Low Rate Mortgage Relief May Be Temporary

By admin • January 20th, 2009
Find Pre-screened Business Lawyers for FREE!

In a recent article, Julie Haviv analyzes the enormous efforts by the Federal Reserve to slash mortgage rates have so far been a success, but homeowners had better refinance fast or seek a loan modification from your lender, because many forecast that the record low interest rates could be gone as soon as this summer. Thirty-year mortgage rates dropped to a low of 5.01% this week — their lowest since 1971 — after the Federal Reserve unveiled a plan in late November to buy as much as $500 billion of securities backed by Fannie Mae, Freddie Mac and Ginnie Mae.  They could touch as low as 4.50%, but the cheap loans will not last long, mortgage experts warned.  “The downward trend we have seen in mortgage rates will not last beyond the first half of this year,” said Celia Chen, senior director of housing economics at Moody’s Economy.com in West Chester, Pennsylvania.  “By then, the Federal Reserve’s program will have run its course and other issues will move to the forefront that could push mortgage rates higher,” she said.

Will Low Mortgage Rates Last?

The Fed has also embarked on a program to buy up to $100 billion in unsecured debt of Fannie Mae, Freddie Mac and the Federal Home Loan Banks in a move also aimed at lowering interest rates on mortgage loans.  The prospect of affordable mortgage financing has provided a glimmer of hope for the U.S. economy with the housing market in the worst downturn since the Great Depression.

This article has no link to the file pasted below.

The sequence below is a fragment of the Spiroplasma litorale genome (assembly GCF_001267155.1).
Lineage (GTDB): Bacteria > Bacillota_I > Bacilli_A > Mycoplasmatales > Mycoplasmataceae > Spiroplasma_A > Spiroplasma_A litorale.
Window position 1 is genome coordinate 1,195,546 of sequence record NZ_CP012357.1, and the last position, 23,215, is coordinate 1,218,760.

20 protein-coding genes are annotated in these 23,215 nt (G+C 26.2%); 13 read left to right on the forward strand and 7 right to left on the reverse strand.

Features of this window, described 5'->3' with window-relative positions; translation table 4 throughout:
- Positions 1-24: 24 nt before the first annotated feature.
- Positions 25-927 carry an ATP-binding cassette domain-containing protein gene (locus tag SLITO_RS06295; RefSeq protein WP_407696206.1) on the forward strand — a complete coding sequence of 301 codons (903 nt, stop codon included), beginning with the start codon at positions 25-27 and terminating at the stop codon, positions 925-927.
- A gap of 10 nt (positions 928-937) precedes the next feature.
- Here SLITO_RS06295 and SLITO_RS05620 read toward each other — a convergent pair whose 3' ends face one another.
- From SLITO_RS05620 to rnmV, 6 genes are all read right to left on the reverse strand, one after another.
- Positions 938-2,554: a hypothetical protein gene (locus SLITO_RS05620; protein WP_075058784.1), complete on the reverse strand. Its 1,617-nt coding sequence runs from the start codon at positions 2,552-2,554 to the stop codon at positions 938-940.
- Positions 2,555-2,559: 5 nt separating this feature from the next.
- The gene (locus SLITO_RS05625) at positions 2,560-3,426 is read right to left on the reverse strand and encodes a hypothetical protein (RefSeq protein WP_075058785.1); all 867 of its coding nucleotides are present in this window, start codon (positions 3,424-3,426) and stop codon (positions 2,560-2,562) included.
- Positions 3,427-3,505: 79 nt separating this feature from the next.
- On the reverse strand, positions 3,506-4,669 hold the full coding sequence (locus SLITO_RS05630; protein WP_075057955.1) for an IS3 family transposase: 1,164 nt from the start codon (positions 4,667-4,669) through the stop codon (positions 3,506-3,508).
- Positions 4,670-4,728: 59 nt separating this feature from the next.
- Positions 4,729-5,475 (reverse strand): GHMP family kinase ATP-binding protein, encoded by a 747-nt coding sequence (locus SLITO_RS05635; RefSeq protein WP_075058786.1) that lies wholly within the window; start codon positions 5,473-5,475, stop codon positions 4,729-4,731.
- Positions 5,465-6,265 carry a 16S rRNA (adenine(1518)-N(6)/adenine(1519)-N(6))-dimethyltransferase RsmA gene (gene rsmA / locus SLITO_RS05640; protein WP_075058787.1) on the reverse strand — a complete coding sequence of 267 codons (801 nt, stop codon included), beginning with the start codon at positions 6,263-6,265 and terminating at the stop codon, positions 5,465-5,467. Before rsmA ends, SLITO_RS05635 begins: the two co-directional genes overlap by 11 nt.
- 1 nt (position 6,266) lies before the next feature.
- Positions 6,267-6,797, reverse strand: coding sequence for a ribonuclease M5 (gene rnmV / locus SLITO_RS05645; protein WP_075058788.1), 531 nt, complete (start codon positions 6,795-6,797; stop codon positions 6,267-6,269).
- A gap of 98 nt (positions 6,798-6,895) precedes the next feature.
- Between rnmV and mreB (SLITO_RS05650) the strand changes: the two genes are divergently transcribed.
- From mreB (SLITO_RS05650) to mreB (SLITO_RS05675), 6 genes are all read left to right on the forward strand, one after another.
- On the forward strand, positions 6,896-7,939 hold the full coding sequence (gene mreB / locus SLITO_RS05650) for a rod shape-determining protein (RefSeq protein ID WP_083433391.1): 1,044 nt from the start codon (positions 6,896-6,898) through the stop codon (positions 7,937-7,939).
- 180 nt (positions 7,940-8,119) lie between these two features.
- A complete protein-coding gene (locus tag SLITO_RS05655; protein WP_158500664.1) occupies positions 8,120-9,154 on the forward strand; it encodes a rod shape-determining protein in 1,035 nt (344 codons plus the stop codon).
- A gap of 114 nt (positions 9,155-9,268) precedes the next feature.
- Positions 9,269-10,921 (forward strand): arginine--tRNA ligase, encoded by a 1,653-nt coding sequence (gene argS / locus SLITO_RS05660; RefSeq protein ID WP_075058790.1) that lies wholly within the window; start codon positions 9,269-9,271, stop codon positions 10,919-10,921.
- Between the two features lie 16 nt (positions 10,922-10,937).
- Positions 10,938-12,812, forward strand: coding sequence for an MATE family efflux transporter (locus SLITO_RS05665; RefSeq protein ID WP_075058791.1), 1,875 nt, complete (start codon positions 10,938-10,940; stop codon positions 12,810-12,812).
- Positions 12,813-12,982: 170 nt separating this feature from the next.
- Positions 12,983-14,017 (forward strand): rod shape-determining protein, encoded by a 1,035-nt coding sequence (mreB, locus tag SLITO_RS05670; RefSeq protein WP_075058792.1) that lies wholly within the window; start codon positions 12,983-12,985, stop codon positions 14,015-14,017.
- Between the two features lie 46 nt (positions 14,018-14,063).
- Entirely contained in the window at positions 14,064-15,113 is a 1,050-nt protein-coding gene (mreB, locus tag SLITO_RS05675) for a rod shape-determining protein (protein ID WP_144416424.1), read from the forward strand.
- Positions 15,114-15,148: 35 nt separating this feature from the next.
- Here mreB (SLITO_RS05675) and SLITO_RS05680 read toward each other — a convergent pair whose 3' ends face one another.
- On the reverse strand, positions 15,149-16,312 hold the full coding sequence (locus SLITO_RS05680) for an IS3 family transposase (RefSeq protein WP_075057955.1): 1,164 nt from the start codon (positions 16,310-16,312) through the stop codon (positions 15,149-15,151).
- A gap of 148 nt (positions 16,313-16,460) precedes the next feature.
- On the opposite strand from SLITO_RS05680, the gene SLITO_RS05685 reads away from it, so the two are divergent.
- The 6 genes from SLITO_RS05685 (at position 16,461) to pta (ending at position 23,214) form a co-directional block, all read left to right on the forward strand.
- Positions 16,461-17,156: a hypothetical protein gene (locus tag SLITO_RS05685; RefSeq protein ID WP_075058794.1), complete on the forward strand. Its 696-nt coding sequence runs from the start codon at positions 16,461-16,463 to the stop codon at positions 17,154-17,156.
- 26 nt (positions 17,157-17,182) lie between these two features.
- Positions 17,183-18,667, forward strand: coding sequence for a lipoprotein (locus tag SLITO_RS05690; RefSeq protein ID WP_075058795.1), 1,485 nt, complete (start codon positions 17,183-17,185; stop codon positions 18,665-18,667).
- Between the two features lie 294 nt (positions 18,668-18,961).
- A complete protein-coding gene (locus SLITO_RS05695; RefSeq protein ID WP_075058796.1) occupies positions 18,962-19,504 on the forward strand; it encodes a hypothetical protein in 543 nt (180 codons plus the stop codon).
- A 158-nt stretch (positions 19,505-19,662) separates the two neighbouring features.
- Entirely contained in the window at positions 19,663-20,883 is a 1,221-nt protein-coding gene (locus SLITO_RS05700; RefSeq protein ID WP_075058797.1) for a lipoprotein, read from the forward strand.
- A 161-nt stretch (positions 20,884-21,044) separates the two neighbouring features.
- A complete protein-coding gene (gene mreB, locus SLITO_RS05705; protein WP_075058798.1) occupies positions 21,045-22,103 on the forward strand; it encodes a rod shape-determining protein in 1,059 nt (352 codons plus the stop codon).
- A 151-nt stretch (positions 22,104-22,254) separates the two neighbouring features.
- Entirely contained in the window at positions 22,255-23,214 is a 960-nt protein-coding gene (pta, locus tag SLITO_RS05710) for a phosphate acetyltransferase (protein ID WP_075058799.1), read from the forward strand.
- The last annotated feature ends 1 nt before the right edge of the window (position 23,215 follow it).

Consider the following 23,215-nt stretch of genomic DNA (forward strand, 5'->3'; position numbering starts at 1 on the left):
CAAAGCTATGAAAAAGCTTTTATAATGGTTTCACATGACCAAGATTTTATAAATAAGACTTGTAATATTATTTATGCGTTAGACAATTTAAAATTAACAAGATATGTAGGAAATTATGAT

But if home mortgage rates rise, they will further paralyze a housing market already beset by plunging home prices, an unwieldy supply of homes for sale, tighter lending standards by risk-shy banks and surging foreclosures. Even if the Fed extends its mortgage bond buying program past the summer, its other efforts to flood financial markets with cash will work against low rates.  They include the inflationary impact of both the Federal Reserve’s near-zero interest rate policy and the massive looming fiscal stimulus from the government which must be paid for by more government debt, pushing up interest rates.

A 30-year fixed-rate mortgage at 4.50% is a level apparently targeted by policy makers.  Several FHA lenders have reported that rate for FHA loans have dropped below 5% on fixed thirty-year mortgages.  Moody’s Economy.com forecasts interest rates hitting 4.50% by the summer of 2009 after dropping to a low of 4.37 % in the second quarter. But, by the third quarter and fourth quarter interest rates will be climbing to 4.57% and 5.18%, respectively.  By the first quarter of 2010, home loan rates should be at 5.87%, Chen said.  “Low mortgage rates are important, but there is no evidence that lenders are lending and that is crucial,” she said.  Read the original article >

Comments are closed.


« Bankruptcy Law Update | Home | Lien Stripping Eliminates Home Equity Loans »